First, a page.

Over the last weekend I finished (v nearly) installing the Rally kit for the KTM 790 purchased from Aurora Rally Equipment based in Athens. Ordered last November and delivered three weeks ago it was always going to be the most complicated piece of work on the bike. If you’ve looked at videos from Aurora, also one or two from YouTubers (sorry I can’t find the link now), you can see the most scary moment of installing this kit is when the old front headlight cowl is completely removed and a spring of mad wires and connectors greets you, all needing a new home. Not only do you have to remate them to their original partners but you have to cram them all into the new narrow space of the new tower. It turned out that all 14 of these cables each have their own unique connectors so impossible to reconnect wrongly. I had written sticky labels on each part to avoid later disaster but most of them fell off.
Here’s before and during:
I worked methodically, over a few weekends and watched Aurora’s installation video, stopping, rewinding and starting scores of times. I was determined not to panic or surrender to my familiar catastrophising thoughts so their soothing voice-over and background music definitely helped. Even their stamped out ‘Never give up’ slogan on one of the metal plates helped – though I presume the never giving up they had in mind was some tough enduro race, not actually installing the kit.
My only mistake was not bolting the tower properly onto the incredibly strong and perfectly engineered spider/head clamp. Somehow I had located the top bolt though the hole properly but at the bottom I missed it completely and the bolt sat just pinching the side of the mount – and somehow survived being tightened up to 25Nm. It was only when I got to the ‘tightening the tower’ stage that I realised that the handlebars no longer moved. The back of the tower was jammed against, and gauging out lumps of plastic from the steering lock barrel. And once I got it sorted the whole front dropped down about an inch and now bumped against the fender. This was the low point, followed shortly after by thinking I had stripped the heads of two of the bolts – but I was just using the wrong tool. After this things calmed down. And mysteriously the fender was no longer in the way.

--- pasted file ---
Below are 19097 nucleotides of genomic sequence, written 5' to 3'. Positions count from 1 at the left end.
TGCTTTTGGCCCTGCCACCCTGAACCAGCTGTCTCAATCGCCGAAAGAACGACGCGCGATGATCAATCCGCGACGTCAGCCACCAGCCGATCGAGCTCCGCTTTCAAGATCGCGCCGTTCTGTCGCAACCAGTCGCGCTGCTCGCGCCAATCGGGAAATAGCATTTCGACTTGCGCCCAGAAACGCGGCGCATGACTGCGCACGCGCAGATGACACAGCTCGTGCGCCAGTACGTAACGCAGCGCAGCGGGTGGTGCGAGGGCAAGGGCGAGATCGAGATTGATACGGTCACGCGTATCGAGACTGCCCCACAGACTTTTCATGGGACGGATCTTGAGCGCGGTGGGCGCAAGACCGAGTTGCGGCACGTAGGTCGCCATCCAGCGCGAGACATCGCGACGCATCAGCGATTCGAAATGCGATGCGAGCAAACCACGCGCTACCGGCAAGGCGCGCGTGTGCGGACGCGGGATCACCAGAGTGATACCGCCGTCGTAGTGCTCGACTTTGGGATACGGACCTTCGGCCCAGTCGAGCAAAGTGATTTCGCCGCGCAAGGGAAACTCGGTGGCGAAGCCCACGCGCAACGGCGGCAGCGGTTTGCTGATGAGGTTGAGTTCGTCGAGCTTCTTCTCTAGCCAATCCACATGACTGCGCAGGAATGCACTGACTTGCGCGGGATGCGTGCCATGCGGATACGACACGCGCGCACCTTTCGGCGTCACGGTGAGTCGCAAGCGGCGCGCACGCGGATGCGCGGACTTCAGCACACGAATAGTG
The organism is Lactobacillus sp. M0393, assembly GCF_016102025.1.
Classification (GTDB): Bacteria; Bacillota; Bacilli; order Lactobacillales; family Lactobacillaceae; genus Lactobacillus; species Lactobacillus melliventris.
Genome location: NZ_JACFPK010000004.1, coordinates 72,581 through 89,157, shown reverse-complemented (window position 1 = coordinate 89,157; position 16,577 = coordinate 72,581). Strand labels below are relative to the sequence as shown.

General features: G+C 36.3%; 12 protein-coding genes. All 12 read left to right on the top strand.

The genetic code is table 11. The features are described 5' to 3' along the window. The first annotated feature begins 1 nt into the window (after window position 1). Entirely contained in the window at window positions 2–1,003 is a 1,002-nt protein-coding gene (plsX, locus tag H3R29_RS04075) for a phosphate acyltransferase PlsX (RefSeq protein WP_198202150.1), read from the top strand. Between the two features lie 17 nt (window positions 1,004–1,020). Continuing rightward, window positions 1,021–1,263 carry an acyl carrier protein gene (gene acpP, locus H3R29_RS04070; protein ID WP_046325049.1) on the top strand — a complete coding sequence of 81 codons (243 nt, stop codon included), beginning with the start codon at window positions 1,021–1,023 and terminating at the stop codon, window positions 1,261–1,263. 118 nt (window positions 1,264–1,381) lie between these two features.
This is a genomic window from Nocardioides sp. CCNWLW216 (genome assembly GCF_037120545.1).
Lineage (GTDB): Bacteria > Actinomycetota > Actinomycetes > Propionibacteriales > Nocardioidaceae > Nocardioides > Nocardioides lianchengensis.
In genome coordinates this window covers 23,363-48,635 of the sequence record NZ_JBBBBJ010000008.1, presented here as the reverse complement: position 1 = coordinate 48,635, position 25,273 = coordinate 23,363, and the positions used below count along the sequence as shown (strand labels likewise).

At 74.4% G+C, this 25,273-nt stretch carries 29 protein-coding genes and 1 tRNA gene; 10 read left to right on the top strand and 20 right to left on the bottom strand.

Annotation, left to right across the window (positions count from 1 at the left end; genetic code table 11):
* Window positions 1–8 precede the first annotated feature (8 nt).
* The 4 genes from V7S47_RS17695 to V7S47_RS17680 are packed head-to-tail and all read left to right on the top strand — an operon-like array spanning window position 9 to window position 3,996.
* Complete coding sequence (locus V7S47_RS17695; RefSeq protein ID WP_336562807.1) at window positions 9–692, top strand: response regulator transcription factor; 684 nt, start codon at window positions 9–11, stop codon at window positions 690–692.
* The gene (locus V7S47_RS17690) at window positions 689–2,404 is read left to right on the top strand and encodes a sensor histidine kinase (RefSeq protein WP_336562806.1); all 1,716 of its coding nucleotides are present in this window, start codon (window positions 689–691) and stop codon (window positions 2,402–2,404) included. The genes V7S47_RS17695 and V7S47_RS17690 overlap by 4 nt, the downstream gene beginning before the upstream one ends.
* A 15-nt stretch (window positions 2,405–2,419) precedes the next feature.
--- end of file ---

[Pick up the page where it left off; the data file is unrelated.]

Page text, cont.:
About an hour later I plucked up the courage to put the key in and turn on the ignition. Everything worked. And the lights – I kept the super-bright Baja Squadron headlight – were blindingly bright.
Its only the side panels left to fit now and the stickers to get onto them without crease or bubble. My thought – apart from thinking it looks great – now is to wonder how much rain will get inside the tower from the front and top onto the masses of -in-theory-all-weather-sealed wiring. I think I might fashion some waterproof material to fit inside behind the back plate. I’m awaiting Aurora to send the CanBus adapter for the headlights – though all works well with the temporary fix that they sent.
Overall I am hugely impressed with the quality, organisation and communication of Aurora. In particularl the all important spider clamp – important because it is the one piece that holds the tower onto the bike – was an absolute perfect fit into a complicated space.
Once complete I will go for a ride and report on how it works once rolling – and I need to adjust the headlights properly…
On Sunday I went for a quick spin and to fill up. It was so nice to be back on the bike even for such a short ride. It sounded and rode so well – with a nice rough edge. All seemed to work well though I haven’t checked that the 12v socket works as it should plus there is the HDU warning as expected till the final canbus piece arrives from Athens.